Leukaemia - My Marathon for Love
I have a five-inch scar on my chest, right hand side, pointing towards my heart. I look at it every day and it tells me who I am. If you are looking at this book wondering what it's about, allow me to tell you. It's about one man's experience of leukaemia and all the fun and games that go with it. It is, more broadly, a book about life and a book about death. But greater still, this is a love story. A story about how true love cannot be destroyed by things as trivial as cancer and death. Some that remember me may do so in terms of my disease. That is to say, it will be the first thing they think of when they think of me and that I was taken so young. But the leukaemia that took me was not the defining force in my life, nor was it the strongest. That will always be love, and if I do say so myself, how we managed to get it so right in the brevity of our time together.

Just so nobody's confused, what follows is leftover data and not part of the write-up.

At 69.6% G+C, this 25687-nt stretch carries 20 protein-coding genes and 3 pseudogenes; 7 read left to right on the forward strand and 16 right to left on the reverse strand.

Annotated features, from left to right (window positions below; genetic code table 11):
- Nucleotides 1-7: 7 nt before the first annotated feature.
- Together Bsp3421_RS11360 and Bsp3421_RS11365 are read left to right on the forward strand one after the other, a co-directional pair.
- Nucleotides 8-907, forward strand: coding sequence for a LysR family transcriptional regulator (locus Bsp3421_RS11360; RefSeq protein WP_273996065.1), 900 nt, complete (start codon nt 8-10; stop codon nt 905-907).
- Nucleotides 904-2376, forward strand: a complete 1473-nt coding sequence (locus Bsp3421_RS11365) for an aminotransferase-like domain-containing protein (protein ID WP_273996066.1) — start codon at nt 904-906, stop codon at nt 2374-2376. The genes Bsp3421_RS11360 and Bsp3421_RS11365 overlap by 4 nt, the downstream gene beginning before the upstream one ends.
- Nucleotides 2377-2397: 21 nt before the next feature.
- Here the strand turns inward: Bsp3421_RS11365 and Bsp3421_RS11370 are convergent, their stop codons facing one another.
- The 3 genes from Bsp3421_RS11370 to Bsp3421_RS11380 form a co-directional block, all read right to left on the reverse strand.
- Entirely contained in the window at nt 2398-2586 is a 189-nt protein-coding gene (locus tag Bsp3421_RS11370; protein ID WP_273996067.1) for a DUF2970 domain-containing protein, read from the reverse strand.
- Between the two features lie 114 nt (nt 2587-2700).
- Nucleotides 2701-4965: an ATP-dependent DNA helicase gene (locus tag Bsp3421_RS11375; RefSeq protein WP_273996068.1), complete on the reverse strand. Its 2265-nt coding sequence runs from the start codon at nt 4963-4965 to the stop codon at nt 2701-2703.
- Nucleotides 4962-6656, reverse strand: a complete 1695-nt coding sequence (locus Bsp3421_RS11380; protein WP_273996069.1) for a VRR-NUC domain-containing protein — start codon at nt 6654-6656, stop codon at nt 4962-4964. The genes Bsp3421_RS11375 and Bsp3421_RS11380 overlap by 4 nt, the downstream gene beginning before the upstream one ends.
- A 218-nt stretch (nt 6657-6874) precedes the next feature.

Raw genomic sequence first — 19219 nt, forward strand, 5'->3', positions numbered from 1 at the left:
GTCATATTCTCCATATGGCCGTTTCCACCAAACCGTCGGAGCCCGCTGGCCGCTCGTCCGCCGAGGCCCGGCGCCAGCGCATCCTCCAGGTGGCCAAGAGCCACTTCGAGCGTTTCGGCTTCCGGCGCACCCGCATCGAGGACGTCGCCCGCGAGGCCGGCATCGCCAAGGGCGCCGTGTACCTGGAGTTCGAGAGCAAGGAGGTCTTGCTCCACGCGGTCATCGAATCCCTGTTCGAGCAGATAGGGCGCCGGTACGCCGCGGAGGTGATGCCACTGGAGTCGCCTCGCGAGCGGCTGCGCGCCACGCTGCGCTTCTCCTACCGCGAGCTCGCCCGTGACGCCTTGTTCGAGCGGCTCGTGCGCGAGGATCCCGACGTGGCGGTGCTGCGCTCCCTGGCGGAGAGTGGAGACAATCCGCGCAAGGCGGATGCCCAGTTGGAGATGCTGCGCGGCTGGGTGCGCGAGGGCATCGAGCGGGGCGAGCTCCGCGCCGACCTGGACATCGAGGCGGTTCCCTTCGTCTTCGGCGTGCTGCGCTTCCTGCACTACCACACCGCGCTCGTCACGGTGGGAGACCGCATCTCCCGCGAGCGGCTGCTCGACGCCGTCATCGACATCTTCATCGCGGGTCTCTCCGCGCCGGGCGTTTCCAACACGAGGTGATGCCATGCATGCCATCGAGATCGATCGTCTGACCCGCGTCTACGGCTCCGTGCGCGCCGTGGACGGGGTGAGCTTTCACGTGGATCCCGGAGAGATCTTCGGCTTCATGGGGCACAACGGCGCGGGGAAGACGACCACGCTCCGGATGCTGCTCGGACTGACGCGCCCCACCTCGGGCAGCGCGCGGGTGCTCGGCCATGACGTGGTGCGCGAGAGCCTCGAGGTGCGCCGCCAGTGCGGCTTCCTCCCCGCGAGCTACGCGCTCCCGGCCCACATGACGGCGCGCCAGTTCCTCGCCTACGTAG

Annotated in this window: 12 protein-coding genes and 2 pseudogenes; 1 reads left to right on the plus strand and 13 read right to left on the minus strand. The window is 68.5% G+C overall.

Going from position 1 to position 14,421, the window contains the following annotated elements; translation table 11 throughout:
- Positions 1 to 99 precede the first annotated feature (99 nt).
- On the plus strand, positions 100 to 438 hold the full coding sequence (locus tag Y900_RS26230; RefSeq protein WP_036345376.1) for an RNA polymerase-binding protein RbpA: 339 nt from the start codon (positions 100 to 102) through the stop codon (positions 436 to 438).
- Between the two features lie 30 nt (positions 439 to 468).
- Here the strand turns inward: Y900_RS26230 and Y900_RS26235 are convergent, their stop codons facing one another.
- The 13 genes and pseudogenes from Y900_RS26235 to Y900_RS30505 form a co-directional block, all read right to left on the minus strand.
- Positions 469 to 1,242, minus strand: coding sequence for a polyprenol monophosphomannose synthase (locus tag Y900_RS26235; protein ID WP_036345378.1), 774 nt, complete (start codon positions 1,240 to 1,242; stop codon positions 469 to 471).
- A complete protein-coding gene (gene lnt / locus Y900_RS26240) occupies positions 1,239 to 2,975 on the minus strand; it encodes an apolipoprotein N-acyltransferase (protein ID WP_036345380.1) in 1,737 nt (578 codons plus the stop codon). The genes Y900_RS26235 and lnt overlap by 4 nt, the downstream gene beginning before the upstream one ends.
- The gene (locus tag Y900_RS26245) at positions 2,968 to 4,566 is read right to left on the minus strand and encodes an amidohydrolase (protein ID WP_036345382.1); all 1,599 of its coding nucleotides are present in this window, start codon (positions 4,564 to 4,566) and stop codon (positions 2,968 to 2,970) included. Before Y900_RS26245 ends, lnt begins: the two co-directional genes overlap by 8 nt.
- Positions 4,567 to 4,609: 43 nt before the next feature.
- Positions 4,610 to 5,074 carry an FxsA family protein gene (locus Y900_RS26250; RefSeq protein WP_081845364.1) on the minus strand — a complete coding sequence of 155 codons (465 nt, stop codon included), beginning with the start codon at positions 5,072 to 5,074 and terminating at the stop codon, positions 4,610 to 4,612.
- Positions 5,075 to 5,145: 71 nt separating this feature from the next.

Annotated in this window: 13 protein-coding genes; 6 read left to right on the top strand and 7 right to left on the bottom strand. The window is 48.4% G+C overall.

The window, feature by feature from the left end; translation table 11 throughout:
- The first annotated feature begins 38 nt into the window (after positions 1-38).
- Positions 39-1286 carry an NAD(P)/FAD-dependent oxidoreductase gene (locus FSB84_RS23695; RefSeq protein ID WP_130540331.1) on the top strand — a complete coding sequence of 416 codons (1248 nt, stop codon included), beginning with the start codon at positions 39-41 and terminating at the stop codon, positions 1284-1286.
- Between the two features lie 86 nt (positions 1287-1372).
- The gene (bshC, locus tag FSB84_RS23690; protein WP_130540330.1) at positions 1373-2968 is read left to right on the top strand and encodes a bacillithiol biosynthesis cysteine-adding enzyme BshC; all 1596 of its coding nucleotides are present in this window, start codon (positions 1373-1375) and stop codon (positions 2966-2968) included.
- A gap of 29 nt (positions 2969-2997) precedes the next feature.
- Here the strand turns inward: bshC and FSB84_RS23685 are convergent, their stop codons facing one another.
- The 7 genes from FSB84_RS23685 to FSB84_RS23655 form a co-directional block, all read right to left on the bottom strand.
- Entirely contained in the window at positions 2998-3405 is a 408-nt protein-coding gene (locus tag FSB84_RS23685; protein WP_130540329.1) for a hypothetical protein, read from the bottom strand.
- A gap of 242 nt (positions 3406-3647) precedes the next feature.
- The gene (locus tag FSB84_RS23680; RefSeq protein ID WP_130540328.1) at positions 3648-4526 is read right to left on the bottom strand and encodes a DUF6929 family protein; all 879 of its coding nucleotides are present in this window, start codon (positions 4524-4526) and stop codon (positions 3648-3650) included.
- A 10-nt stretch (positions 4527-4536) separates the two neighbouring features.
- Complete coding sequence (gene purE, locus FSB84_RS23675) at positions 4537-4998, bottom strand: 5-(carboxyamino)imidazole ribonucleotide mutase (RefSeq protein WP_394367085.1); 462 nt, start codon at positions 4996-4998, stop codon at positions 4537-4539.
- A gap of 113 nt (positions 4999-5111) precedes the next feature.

What people are saying - Write a review
We haven't found any reviews in the usual places.
Our Wedding Day
Next Steps to Recovery
What Happened Next
Alison Amsacrine antibiotics asked began blood test bone marrow biopsy C-diff cancer chance Chemo Day chemo drugs chemotherapy chest Chesterfield couldn’t counts Cowdrey Cytarabine dad and Marion diarrhoea didn’t know doctors dose Durrant Ward everything eyes face feel felt friends getting going Hallamshire happened head Hickman line hoped hospital immune system infection knew leukaemia London Marathon looked Marathon Mary Mary’s minutes Mitoxantrone Monday morning move Mylotarg needed neutrophils never night nodded normal Norovirus nurse okay pain painkillers patients pick platelets pretty problem radiotherapy realised remission Richard round scared seemed Sheffield sick side room sleep smile Snell someone staff stem cells stomach sure talking tell temperature There’s things thought toilet told took transplant treatment tried vomiting waiting walk wanted wasn’t watched wedding week wondered Woodward worry